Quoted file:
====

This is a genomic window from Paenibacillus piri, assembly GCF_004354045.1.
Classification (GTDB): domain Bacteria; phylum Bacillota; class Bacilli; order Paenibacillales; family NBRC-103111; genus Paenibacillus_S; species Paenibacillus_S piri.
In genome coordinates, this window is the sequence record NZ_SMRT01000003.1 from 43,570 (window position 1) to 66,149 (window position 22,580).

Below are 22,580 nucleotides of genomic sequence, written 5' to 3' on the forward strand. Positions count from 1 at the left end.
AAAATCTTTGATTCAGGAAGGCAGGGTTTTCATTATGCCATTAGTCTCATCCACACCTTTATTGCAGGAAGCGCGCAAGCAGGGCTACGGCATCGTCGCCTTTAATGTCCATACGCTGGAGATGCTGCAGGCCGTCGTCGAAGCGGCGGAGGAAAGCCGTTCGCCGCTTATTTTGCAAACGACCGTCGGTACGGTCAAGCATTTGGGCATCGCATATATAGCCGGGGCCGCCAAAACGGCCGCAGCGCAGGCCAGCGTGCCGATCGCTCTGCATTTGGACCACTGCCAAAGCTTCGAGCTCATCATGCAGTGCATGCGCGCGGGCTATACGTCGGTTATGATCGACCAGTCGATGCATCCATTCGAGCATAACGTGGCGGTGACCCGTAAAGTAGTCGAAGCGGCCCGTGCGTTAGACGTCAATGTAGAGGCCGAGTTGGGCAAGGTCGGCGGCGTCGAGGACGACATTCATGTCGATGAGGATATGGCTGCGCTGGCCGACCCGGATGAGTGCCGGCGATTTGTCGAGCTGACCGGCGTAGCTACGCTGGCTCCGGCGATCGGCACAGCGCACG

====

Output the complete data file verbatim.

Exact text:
This is a genomic window from Paenibacillus piri, assembly GCF_004354045.1.
Classification (GTDB): domain Bacteria; phylum Bacillota; class Bacilli; order Paenibacillales; family NBRC-103111; genus Paenibacillus_S; species Paenibacillus_S piri.
In genome coordinates, this window is the sequence record NZ_SMRT01000003.1 from 43,570 (window position 1) to 66,149 (window position 22,580).

Below are 22,580 nucleotides of genomic sequence, written 5' to 3' on the forward strand. Positions count from 1 at the left end.
AAAATCTTTGATTCAGGAAGGCAGGGTTTTCATTATGCCATTAGTCTCATCCACACCTTTATTGCAGGAAGCGCGCAAGCAGGGCTACGGCATCGTCGCCTTTAATGTCCATACGCTGGAGATGCTGCAGGCCGTCGTCGAAGCGGCGGAGGAAAGCCGTTCGCCGCTTATTTTGCAAACGACCGTCGGTACGGTCAAGCATTTGGGCATCGCATATATAGCCGGGGCCGCCAAAACGGCCGCAGCGCAGGCCAGCGTGCCGATCGCTCTGCATTTGGACCACTGCCAAAGCTTCGAGCTCATCATGCAGTGCATGCGCGCGGGCTATACGTCGGTTATGATCGACCAGTCGATGCATCCATTCGAGCATAACGTGGCGGTGACCCGTAAAGTAGTCGAAGCGGCCCGTGCGTTAGACGTCAATGTAGAGGCCGAGTTGGGCAAGGTCGGCGGCGTCGAGGACGACATTCATGTCGATGAGGATATGGCTGCGCTGGCCGACCCGGATGAGTGCCGGCGATTTGTCGAGCTGACCGGCGTAGCTACGCTGGCTCCGGCGATCGGCACAGCGCACG